FOREX-Dollar hits 7-week low, Aussie jumps on China data
* Dollar broadly weak as Fed's policy divergence recalculated
* Euro helped by German data, BoE forward guidance lifts pound
* Yen shows muted response to BOJ's decision to stand pat
* Aussie jumps after China trade data beats forecasts
By Hideyuki Sano
TOKYO, Aug 8 (Reuters) - The dollar slid to a seven-week low on Thursday as uncertainty over when the Federal Reserve might begin reducing its stimulus weighed on prospects for bigger yield advantages, while the Australian dollar jumped after strong July trade numbers from China, Australia's main export market.
Although the U.S. dollar had hit a three-year high last month as investors had bet the Fed would be well ahead of other central banks in scaling back its easy money strategy, inconclusive economic data and mixed comments from the Fed in recent weeks have raised doubts over the timing.
"The market has been driven by speculation about tapering. What people are doing at the moment is to adjust their positions based on policymakers' comments and data," said a trader at a Japanese trading firm.
"I wish there's clearer message from the Fed. It seems as if the Fed is trying to pass the ball but no one can catch it," he added.
On Wednesday, the president of the Cleveland Fed, Sandra Pianalto, seen as a centrist on policy, said that the U.S. central bank could soon begin reducing the pace of its bond-buying stimulus if recent improvement in the U.S. job market persists.
The dollar index dropped to 81.167, bringing its losses to 4 percent in just a month, raising doubts over whether this was just a fleeting correction in a long-term uptrend, according to technical analysts.
A break of its channel support, now at around 81.05, connecting its lows in January and June, could jeopardise the gradual uptrend seen so far this year.
The euro rose to a seven-week high of $1.3353 as the common currency also benefited from data showing German industry output surged at its fastest pace in nearly two years.
Sterling also broke higher against the dollar as investors brought forward expectations of when the Bank of England will raise rates after a news conference by the central bank's head.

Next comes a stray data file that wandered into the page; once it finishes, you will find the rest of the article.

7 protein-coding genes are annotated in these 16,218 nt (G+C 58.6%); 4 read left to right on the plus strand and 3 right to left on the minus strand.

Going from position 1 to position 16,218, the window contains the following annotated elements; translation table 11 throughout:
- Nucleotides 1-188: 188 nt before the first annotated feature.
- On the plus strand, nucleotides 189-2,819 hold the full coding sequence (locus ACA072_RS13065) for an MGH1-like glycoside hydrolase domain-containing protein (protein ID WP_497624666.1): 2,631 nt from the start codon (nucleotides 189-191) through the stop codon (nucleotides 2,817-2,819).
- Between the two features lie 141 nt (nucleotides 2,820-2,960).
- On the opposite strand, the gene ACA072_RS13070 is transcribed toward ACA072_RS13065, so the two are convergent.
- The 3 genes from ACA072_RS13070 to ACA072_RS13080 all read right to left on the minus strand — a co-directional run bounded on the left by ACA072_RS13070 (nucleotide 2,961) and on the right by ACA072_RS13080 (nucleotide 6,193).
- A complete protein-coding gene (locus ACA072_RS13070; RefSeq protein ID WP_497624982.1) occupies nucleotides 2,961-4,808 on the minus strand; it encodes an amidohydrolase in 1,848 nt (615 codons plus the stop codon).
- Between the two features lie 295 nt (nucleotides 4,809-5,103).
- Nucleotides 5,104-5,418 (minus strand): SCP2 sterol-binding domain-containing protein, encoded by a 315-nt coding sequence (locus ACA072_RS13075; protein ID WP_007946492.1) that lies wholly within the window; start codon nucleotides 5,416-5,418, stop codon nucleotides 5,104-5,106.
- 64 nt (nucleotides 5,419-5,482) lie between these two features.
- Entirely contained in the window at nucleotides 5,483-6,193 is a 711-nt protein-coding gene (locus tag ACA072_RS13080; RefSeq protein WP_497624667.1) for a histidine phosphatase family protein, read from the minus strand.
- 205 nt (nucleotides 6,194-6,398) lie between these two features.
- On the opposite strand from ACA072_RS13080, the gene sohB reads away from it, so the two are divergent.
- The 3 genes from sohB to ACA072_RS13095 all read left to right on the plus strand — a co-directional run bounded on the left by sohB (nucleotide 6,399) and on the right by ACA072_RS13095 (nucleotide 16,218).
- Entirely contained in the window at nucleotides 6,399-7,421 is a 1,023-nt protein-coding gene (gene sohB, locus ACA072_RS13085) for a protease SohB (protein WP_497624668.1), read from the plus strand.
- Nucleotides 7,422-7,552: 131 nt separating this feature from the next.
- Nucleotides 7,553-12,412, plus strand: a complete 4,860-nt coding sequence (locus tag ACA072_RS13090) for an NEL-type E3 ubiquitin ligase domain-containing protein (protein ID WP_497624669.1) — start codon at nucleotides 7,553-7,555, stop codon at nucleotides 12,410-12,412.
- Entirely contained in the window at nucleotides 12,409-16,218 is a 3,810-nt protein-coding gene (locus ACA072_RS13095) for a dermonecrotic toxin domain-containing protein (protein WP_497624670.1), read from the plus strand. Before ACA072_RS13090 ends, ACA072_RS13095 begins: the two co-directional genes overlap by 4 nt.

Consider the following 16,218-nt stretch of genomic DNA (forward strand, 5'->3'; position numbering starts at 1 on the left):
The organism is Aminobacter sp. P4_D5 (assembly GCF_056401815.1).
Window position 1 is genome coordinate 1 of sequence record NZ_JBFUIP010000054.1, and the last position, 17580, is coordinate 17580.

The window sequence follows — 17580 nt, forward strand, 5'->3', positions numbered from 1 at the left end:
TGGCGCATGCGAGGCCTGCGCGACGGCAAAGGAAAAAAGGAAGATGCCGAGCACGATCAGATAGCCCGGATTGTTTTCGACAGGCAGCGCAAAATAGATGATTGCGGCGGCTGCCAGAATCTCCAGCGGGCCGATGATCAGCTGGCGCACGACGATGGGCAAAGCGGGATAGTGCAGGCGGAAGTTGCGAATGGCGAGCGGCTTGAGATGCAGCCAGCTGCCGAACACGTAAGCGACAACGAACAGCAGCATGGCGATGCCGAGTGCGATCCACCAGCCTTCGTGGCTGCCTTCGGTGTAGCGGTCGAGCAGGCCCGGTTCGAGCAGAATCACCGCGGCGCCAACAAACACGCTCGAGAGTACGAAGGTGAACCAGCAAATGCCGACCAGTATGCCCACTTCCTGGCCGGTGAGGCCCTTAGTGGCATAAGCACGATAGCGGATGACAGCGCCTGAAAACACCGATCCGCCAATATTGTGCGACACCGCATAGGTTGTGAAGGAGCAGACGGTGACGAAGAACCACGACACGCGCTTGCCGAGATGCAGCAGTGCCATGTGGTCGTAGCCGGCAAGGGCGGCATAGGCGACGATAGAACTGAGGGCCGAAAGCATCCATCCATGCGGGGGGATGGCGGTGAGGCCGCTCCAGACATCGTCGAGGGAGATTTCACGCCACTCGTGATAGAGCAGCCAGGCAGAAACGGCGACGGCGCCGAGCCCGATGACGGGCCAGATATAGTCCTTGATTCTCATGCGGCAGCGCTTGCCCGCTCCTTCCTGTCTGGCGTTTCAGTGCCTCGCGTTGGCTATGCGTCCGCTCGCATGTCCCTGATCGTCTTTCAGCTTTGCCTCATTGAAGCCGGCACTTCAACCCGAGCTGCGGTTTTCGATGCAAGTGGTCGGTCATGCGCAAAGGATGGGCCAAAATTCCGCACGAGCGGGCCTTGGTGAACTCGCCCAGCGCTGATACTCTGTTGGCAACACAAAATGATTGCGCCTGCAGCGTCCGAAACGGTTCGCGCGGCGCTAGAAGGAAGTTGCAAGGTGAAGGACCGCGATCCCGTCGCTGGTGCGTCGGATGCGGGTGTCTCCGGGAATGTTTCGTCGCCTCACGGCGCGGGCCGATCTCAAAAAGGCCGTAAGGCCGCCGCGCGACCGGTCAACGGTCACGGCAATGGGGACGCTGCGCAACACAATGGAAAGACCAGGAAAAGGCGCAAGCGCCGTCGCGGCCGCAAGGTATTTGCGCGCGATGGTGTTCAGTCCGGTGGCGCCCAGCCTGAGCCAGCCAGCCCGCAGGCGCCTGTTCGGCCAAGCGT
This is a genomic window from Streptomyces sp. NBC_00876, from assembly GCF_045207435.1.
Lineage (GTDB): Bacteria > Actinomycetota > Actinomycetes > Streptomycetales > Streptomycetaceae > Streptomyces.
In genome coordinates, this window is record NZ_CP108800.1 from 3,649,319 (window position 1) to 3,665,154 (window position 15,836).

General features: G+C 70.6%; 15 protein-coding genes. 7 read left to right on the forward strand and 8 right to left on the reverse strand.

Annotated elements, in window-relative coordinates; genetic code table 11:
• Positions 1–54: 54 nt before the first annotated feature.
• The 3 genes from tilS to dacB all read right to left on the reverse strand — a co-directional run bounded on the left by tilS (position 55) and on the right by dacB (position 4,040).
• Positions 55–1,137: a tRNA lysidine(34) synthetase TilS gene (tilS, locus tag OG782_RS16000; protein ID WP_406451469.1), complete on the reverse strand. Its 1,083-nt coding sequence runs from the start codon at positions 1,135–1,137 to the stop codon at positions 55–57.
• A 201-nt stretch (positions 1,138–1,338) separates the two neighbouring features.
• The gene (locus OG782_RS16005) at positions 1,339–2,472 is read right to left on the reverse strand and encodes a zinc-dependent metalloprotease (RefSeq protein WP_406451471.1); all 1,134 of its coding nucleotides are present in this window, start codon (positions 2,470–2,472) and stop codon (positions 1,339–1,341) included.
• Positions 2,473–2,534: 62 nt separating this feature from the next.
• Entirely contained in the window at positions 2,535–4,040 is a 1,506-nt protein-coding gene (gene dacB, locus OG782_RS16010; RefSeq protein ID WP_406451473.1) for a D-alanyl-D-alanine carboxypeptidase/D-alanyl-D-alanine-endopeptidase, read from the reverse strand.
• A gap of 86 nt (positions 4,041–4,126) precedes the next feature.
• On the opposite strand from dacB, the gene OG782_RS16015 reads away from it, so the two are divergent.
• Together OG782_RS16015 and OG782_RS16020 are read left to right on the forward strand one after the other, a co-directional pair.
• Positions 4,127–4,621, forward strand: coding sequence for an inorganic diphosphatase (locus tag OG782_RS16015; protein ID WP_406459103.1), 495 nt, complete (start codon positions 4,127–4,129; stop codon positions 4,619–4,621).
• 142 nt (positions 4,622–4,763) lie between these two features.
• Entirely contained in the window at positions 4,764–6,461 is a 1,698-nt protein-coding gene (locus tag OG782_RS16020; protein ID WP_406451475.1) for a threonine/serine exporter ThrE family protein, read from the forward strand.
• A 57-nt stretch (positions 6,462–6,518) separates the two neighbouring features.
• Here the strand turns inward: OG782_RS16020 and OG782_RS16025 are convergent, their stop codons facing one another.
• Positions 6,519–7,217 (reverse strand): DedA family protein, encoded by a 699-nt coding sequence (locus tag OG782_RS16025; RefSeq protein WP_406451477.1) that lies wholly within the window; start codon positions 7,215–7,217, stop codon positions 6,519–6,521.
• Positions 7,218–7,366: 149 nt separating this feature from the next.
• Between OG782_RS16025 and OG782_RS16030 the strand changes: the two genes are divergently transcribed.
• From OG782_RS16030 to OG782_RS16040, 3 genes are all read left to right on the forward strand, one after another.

BoE Governor Mark Carney said on Wednesday future interest rate rises in the UK would not happen until unemployment fell to 7 percent, something seen as unlikely for at least three years.
But he also introduced what analysts called "knockout clauses", saying the BoE would consider raising rates if there are threats of inflation or financial instability, prompting some investors to price in the risk of a rise from the current 0.5 percent sooner than they had been betting.
After the bank's report, overnight indexed swaps priced in a 90 percent chance of a rate hike in three years' time, and some chance of a hike as early as 2015.
The pound first fell as far as $1.5205 on the news, only to rebound to a seven-week high of $1.5534 and it last stood at $1.5496.
The yen also reached a seven-week peak of 96.165 per dollar . The yen showed no immediate reaction after the Bank of Japan kept its policy on hold as expected.
The euro also dropped to one-month low of 128.34 yen and from one technical perspective, the currency pair seems to be on a shaky ground after it closed below the Ichimoku cloud bottom on Wednesday.
Although the euro came back above the cloud bottom, at 128.67 on Thursday, another break below that support should send the strongest bearish signal for the pair in more than a year.
The Australian dollar gained after China's exports and imports both beat market expectations, easing worries about a slowdown in Asia's economic powerhouse.
The Aussie rose 0.9 percent to $.09073, recovering from declines suffered after the earlier release of poor Australian employment data.
- Housing, jobs data weaken, but overall economic picture still upbeat
- Target cyber breach hits 40 million payment cards at holiday peak |
- 'Duck Dynasty' anti-gay fallout sparks debate on religion, tolerance
- UPDATE 3-Saab wins Brazil jet deal after NSA spying sours Boeing bid
- Zuckerberg to sell Facebook shares worth about $2.3 billion |